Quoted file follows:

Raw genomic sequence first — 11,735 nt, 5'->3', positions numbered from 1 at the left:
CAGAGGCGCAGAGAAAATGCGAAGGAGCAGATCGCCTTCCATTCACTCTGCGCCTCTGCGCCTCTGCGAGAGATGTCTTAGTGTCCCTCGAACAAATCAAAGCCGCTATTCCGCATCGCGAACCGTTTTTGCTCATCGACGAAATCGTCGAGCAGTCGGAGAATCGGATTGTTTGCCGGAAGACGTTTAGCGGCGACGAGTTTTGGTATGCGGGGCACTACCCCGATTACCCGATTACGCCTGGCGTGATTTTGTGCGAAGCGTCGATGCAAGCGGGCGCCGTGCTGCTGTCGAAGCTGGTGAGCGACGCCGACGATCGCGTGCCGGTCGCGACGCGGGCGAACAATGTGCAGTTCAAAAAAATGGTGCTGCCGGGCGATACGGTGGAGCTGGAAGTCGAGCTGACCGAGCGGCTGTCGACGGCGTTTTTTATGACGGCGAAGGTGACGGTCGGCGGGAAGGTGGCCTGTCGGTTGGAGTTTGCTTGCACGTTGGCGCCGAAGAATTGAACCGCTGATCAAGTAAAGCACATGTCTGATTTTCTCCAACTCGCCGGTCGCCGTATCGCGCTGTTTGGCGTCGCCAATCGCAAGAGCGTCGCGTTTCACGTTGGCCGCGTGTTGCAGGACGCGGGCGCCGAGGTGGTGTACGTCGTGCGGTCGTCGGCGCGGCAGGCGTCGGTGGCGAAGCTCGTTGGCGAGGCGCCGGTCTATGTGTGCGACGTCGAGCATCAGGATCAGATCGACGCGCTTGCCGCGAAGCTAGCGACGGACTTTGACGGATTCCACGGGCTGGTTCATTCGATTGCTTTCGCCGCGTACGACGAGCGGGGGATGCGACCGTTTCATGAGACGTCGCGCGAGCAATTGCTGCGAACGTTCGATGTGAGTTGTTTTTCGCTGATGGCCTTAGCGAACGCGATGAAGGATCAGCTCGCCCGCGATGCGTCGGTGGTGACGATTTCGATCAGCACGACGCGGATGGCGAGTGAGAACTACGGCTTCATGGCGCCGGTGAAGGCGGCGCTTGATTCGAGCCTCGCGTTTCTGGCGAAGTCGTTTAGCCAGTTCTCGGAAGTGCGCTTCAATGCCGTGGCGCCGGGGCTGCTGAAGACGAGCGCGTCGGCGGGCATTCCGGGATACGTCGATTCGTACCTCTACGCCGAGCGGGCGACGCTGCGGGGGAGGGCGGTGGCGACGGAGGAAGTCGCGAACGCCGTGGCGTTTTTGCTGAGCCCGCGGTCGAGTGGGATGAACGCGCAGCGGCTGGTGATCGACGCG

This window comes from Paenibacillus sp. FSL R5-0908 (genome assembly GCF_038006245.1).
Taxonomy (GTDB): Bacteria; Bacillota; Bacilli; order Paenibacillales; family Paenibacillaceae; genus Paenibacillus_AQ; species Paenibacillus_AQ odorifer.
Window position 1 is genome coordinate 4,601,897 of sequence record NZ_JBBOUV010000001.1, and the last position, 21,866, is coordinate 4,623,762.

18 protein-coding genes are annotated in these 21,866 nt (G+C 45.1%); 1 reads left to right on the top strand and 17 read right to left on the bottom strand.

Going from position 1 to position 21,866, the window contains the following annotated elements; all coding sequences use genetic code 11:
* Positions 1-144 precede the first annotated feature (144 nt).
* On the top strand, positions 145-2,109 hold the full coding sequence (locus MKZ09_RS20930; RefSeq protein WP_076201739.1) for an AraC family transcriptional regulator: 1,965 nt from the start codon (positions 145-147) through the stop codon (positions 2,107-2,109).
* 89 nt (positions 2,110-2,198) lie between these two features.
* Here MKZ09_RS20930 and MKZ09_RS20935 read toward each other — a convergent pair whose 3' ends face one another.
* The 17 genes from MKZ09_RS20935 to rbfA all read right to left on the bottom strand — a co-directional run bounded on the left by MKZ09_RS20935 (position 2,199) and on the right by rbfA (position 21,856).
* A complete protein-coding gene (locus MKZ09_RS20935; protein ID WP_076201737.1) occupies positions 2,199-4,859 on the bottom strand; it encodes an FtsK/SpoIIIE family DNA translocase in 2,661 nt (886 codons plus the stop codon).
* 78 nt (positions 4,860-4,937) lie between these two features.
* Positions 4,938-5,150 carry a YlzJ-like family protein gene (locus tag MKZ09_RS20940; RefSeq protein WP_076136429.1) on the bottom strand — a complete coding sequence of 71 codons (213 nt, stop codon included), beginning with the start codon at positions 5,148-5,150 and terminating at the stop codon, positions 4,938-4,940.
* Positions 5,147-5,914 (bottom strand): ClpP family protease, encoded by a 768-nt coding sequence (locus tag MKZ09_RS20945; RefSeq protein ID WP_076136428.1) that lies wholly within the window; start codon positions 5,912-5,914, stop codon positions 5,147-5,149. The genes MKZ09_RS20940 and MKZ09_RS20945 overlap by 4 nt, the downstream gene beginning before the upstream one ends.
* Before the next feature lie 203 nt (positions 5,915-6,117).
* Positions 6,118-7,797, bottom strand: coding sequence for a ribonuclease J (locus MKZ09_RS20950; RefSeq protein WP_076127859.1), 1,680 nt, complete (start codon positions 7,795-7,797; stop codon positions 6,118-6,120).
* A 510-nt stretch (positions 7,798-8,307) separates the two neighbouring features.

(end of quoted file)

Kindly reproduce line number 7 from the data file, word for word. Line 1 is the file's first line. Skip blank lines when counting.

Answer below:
Going from position 1 to position 21,866, the window contains the following annotated elements; all coding sequences use genetic code 11: